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Happiness is a true wealth, which no money can buy?

Although it is true that money cannot buy happiness, the research focuses on the impact of a harsh environment devoid of stimulation and so many risks, along with neglect and lack of support, on children's pathological development. Because of the severe social and personal consequences, Mahatma Gandhi, the man of Indian spirit and politics, exaggerated, stating that "poor [therefore the hard environment] is the worst sort of violence." However, severe negative repercussions for a neglected and/or resource-poor primary environment do not always imply that a resource-rich environment will lead to better and healthier development.

Is it true that a rich environment leads to healthy development and happiness? I spoke with Sarah Merrill of the University of British Columbia in Canada, who just released a research on "social epigenetics," to provide an answer to this question.

The harmful effects of a stressful primary environment are frequently highlighted in research and the media. You mentioned the importance of "enriching environments" in a recent publication. Can you give an example of a stimulating setting?

What a great question! These enriching environments have protective effects on children's development and contribute to their healthy development. One example is an environment that gives support and social nurturing, such as caregivers who optimally respond to the child's needs. Access to a green environment or living in a location that provides a wide variety of foods are two further examples of enriching surroundings.

Your article suggests that enriching environments travel "under the skin." Could you provide an example of a similar process from one of the studies you referenced in the article?

Indeed, for example, stress resulting from being a member of a minority group (e.g., blacks in the United States or the population of Ethiopian immigrants in Israel) penetrates beneath the skin. According to one of the studies cited in the article, it is assimilated into human biology in the form of biological age acceleration. Methylation markers are a type of epigenetic indicator.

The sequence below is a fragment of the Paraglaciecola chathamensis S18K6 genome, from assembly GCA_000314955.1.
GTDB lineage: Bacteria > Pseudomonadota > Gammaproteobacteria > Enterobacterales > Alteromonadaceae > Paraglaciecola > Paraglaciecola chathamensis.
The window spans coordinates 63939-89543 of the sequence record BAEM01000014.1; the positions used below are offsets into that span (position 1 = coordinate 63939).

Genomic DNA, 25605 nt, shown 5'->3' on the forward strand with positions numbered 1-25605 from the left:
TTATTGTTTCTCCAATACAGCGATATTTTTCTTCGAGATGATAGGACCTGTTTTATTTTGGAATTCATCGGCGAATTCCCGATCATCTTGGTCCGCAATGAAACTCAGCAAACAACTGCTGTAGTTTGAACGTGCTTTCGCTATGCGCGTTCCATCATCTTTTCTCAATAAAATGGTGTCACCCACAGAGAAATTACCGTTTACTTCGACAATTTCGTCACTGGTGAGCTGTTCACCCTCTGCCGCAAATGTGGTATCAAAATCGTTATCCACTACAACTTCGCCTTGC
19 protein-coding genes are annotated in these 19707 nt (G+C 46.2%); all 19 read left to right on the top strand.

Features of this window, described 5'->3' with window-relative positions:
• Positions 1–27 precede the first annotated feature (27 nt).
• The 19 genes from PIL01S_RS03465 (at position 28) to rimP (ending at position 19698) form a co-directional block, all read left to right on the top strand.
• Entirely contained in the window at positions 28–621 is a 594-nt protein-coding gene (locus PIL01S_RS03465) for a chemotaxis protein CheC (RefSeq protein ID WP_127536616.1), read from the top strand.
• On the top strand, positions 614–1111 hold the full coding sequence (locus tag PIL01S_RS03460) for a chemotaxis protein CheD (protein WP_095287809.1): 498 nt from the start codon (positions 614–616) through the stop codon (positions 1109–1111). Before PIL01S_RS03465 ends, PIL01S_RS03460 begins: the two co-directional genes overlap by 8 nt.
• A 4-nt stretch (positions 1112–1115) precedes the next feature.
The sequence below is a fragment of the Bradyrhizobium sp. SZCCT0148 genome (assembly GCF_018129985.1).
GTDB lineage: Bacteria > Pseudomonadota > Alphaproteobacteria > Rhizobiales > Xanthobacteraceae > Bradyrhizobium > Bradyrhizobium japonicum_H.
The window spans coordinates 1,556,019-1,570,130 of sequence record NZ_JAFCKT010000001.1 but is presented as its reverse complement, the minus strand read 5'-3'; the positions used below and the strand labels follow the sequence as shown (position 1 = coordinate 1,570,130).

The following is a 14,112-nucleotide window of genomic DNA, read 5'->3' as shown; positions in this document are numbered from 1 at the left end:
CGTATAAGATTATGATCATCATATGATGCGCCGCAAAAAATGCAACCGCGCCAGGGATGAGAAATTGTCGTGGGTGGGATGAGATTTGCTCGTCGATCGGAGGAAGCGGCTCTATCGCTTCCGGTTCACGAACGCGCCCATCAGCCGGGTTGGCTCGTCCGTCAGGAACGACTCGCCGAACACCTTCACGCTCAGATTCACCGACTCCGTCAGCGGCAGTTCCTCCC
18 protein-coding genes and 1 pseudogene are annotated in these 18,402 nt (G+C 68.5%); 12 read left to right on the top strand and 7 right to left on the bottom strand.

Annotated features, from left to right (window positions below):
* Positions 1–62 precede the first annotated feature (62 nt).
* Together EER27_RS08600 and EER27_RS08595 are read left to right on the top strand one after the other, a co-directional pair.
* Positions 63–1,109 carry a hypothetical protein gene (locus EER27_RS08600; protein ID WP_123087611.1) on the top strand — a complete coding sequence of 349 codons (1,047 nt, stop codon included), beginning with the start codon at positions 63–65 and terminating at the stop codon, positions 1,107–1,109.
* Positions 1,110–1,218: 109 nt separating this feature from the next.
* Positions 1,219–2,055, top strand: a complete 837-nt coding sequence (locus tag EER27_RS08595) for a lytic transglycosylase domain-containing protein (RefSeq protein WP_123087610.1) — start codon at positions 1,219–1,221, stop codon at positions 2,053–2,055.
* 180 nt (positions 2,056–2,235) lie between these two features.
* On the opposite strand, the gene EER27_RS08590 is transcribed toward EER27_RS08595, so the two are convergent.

Acceleration of biological age means faster-aging processes and more significant health issues, such as an increased risk of developing cancers or vascular diseases. However, the study also revealed that if a person has received support and love from caring figures, especially in the earliest years of life, the biological age of minority groups is moderately accelerated. As a result, while challenging circumstances may accelerate our biological age, an enriching social environment prevents this from happening.

Hmmm... that's an intriguing finding. Can you describe the implications of these findings and how a supportive family environment protects against aging and biological age acceleration?

These findings show that our experiences travel past our skin, causing external events to accelerate our biological age, potentially leading to aging, premature death, and a higher risk of diseases like heart disease. As a result, the acceleration of biological age as measured by epigenetic characteristics is a sign of combined total health risk, implying that if a person's biological age exceeds his chronological age (years of life), his health is not stable, and he is likely to develop a variety of health problems in the future. This process is avoided if the person lives in an enriched and supportive environment, even if he has had experiences that have encouraged him to increase his biological age. Enriching surroundings, in other words, operate as a buffer against harmful biological processes.

Given your knowledge of enriching environments, what is the message from your article to expecting parents?

The article's central message for future parents is that, beyond the fact that enriching environments contribute to the growth of all children, enriched settings can also safeguard children from risks and incidents over which parents have no control. As a result, our responsibility as parents is to provide a safe, healthy, and supportive environment for our children as much as possible.


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